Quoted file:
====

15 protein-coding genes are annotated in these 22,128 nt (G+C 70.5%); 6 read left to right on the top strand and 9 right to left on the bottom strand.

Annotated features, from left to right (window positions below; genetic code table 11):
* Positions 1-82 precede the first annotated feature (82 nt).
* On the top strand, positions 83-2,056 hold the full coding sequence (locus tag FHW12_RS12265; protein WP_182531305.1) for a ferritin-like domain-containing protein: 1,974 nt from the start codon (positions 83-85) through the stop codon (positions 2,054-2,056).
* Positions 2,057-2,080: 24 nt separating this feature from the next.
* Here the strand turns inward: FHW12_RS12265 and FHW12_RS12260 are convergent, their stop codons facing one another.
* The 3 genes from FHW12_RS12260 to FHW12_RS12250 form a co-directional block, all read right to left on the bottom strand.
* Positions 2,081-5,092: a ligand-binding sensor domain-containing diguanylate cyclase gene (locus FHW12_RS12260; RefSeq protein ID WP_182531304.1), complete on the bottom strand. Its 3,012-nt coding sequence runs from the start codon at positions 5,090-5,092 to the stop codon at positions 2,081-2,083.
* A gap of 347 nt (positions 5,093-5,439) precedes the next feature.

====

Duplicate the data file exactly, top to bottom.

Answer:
15 protein-coding genes are annotated in these 22,128 nt (G+C 70.5%); 6 read left to right on the top strand and 9 right to left on the bottom strand.

Annotated features, from left to right (window positions below; genetic code table 11):
* Positions 1-82 precede the first annotated feature (82 nt).
* On the top strand, positions 83-2,056 hold the full coding sequence (locus tag FHW12_RS12265; protein WP_182531305.1) for a ferritin-like domain-containing protein: 1,974 nt from the start codon (positions 83-85) through the stop codon (positions 2,054-2,056).
* Positions 2,057-2,080: 24 nt separating this feature from the next.
* Here the strand turns inward: FHW12_RS12265 and FHW12_RS12260 are convergent, their stop codons facing one another.
* The 3 genes from FHW12_RS12260 to FHW12_RS12250 form a co-directional block, all read right to left on the bottom strand.
* Positions 2,081-5,092: a ligand-binding sensor domain-containing diguanylate cyclase gene (locus FHW12_RS12260; RefSeq protein ID WP_182531304.1), complete on the bottom strand. Its 3,012-nt coding sequence runs from the start codon at positions 5,090-5,092 to the stop codon at positions 2,081-2,083.
* A gap of 347 nt (positions 5,093-5,439) precedes the next feature.